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Last month, Attorney General William Barr asked Geoffrey Berman, the top federal prosecutor in New York, to step down.
When he didn't, President Donald Trump fired him.
Berman, who Trump nominated for the job in the first place, has overseen multiple federal cases against Trump's associates, as well as sex trafficking charges against Jeffrey Epstein.
On Thursday, Berman's successor, Audrey Strauss, announced the arrest of Epstein's longtime girlfriend, Ghislaine Maxwell, on charges related to the abuse of young girls.
When asked, the prosecutor said the timing of the arrest of Maxwell — who had traveled in Trump's social circles — was "not at all" related to Berman's firing.
A lawyer representing several Epstein accusers said Grand Jury activity could give clues about the timing, but records from it are sealed.
In June, President Donald Trump fired New York's top federal prosecutor, Geoffrey Berman.
Berman, who Trump nominated as the US Attorney for the Southern District Attorney job in the first place, had overseen multiple prosecutions of Trump's associates. He had also prosecuted Jeffrey Epstein, a one-time Trump friend, on sex-trafficking charges.
Less than two weeks after Trump booted Berman from his office, his replacement, Audrey Strauss, announced the arrest of Ghislaine Maxwell.
Maxwell is the longtime girlfriend of Epstein, a convicted sex offender who was facing charges from Berman's office before his death last year. She, Epstein, and Trump were friends in the 1990s and early 2000s. Accusers say Maxwell recruited girls at Trump's Florida Mar-a-Lago resort for grooming in her and Epstein's sex abuse ring.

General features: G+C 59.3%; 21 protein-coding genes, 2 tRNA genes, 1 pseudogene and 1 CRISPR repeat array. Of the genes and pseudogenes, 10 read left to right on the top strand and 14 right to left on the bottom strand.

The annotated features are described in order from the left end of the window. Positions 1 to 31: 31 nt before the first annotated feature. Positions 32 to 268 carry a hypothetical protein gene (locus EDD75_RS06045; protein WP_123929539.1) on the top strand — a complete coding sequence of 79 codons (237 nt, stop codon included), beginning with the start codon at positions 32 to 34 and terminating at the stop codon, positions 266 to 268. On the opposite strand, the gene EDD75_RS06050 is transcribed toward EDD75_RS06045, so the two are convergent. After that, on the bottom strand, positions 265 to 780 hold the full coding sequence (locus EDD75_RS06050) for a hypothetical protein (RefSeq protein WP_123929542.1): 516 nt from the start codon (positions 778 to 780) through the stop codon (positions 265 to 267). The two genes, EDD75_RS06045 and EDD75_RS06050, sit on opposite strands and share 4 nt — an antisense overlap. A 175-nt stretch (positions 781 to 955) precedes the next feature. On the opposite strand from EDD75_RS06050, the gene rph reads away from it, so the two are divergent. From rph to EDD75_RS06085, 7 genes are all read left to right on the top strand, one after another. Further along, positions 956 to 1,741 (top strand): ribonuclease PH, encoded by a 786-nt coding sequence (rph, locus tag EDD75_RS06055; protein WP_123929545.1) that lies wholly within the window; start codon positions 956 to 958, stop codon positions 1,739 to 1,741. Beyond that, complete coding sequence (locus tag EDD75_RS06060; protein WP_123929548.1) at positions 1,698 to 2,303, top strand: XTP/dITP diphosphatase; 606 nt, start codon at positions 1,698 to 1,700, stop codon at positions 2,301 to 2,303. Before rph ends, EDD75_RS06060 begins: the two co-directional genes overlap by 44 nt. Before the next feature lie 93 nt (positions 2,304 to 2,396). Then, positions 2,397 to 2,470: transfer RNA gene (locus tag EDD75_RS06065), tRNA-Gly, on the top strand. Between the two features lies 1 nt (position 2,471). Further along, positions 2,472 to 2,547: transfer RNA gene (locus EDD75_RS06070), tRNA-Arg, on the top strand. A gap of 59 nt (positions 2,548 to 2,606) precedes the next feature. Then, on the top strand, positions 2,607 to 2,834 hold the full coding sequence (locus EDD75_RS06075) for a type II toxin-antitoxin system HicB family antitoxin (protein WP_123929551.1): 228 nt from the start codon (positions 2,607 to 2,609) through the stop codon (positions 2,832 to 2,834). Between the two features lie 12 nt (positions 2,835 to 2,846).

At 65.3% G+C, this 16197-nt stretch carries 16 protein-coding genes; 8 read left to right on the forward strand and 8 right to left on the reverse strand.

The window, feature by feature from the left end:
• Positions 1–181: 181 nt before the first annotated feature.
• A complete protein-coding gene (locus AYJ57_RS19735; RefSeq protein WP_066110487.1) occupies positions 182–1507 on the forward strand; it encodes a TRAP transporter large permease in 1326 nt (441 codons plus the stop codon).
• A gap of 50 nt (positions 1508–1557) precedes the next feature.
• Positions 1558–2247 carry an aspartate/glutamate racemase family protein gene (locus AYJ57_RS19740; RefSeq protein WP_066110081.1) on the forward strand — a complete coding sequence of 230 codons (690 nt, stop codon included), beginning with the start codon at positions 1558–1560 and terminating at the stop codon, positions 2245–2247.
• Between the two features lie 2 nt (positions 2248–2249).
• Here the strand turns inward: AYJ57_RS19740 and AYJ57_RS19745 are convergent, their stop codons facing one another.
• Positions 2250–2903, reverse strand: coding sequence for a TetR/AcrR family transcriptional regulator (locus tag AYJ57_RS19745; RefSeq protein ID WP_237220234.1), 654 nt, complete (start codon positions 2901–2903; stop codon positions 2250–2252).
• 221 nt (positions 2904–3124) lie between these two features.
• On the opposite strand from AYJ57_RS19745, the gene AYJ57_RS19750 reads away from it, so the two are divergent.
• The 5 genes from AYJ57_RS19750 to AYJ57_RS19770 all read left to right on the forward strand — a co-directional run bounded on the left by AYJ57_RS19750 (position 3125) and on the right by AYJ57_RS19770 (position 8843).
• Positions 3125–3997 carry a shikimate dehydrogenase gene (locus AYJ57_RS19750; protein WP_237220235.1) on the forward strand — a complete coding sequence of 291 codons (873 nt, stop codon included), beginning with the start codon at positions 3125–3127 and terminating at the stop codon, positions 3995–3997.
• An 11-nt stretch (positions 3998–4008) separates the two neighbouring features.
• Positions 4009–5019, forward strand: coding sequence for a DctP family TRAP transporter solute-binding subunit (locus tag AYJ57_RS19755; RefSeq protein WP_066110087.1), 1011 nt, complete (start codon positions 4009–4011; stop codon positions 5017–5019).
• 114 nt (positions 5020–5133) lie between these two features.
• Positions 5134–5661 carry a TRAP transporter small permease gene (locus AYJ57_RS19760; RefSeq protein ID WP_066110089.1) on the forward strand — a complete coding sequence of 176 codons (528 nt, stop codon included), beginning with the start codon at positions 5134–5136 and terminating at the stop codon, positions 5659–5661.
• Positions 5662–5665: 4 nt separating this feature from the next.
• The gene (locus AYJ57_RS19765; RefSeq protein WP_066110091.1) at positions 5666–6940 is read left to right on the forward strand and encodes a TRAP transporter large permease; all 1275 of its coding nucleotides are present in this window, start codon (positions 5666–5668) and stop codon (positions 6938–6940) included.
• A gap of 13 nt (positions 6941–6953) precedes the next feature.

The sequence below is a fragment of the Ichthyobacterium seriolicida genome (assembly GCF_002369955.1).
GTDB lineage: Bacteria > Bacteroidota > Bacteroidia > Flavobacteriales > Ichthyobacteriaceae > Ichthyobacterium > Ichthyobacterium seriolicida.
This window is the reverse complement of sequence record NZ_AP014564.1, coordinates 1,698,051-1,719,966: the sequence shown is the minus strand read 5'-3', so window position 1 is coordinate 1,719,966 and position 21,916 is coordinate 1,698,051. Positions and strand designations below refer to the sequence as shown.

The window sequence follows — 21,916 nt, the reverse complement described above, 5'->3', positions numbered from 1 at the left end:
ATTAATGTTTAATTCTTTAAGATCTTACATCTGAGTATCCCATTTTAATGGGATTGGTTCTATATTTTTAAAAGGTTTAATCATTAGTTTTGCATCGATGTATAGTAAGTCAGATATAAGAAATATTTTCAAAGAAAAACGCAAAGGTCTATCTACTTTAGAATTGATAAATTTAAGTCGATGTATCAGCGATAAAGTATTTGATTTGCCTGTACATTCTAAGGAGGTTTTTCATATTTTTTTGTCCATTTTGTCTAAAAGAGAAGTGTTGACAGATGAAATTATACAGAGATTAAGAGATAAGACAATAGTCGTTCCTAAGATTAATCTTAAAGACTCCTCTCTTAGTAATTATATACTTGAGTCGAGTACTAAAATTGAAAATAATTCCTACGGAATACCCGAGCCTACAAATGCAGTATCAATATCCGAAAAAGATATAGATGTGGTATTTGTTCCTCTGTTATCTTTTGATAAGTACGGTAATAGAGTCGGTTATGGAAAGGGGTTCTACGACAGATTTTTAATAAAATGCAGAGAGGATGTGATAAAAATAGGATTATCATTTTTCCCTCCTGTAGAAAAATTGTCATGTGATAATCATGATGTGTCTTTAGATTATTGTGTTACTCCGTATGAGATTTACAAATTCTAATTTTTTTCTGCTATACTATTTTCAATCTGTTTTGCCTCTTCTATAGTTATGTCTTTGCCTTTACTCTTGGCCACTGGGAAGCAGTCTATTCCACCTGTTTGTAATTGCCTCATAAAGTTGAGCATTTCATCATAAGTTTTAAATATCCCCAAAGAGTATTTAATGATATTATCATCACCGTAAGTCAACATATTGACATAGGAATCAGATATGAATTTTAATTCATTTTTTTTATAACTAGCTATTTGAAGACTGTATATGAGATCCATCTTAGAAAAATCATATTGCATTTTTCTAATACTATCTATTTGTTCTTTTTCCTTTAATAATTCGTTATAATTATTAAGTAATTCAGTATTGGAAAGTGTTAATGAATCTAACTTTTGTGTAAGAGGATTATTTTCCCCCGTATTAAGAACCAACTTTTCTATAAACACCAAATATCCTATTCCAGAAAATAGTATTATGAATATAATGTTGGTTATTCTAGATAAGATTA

On Thursday, Strauss said the timing of Maxwell's arrest was "not at all" related to Trump firing Berman.
And in Thursday's press conference and court filings, prosecutors said they kept a close eye on Maxwell's whereabouts in the year since Epstein was arrested and killed himself in jail, and that they only arrested her once the indictment was "ready."
Geoffrey Berman brought charges against Jeffrey Epstein last summer
It's been almost a year since Berman brought sex trafficking charges against Epstein, who has been accused of sexually abusing dozens of underage girls. Maxwell was charged Thursday with grooming some of those young girls, by befriending them and getting them accustomed to sex, before the abuse would begin.
The federal indictment accuses Maxwell of having minors watch her give massages, including sexual massages, to Epstein and then have them join in. Sometimes they would be nude or partially nude during the massage, the documents say.
She also faces two perjury charges that allege she lied under oath during an investigation into Epstein's behavior.
Attorney Spencer T. Kuvin, who represents nearly a dozen of Epstein's accusers — but not the three involved in Maxwell's case — told Insider Thursday that there are a number of factors that could have played into the timing of the socialite's arrest.
He noted that the indictment came from a Grand Jury, where a group of citizens was presented with the case, and prosecutors brought witnesses before the charges were brought.
"We don't know the timing of that, and obviously Grand Jury minutes are sealed, but they had to wait for that to finish," Kuvin said. "Second, as I mentioned, it's the one year anniversary of Mr. Epstein's arrest, so I'm sure that that's not an insignificant date to the US attorney's office."
Berman's departure also could have been a factor, in the sense that the office might have wanted to prove that it was continuing on with his work despite his firing.
"With the firing of Mr. Berman, the US Attorney's office probably wanted to reinvigorate itself by stepping forward by saying 'We're going to continue with doing everything Mr. Berman was doing regardless of the fact he was fired,'" Kuvin said. "So they brought some of the largest charges they could against one of the most notable people in the world."
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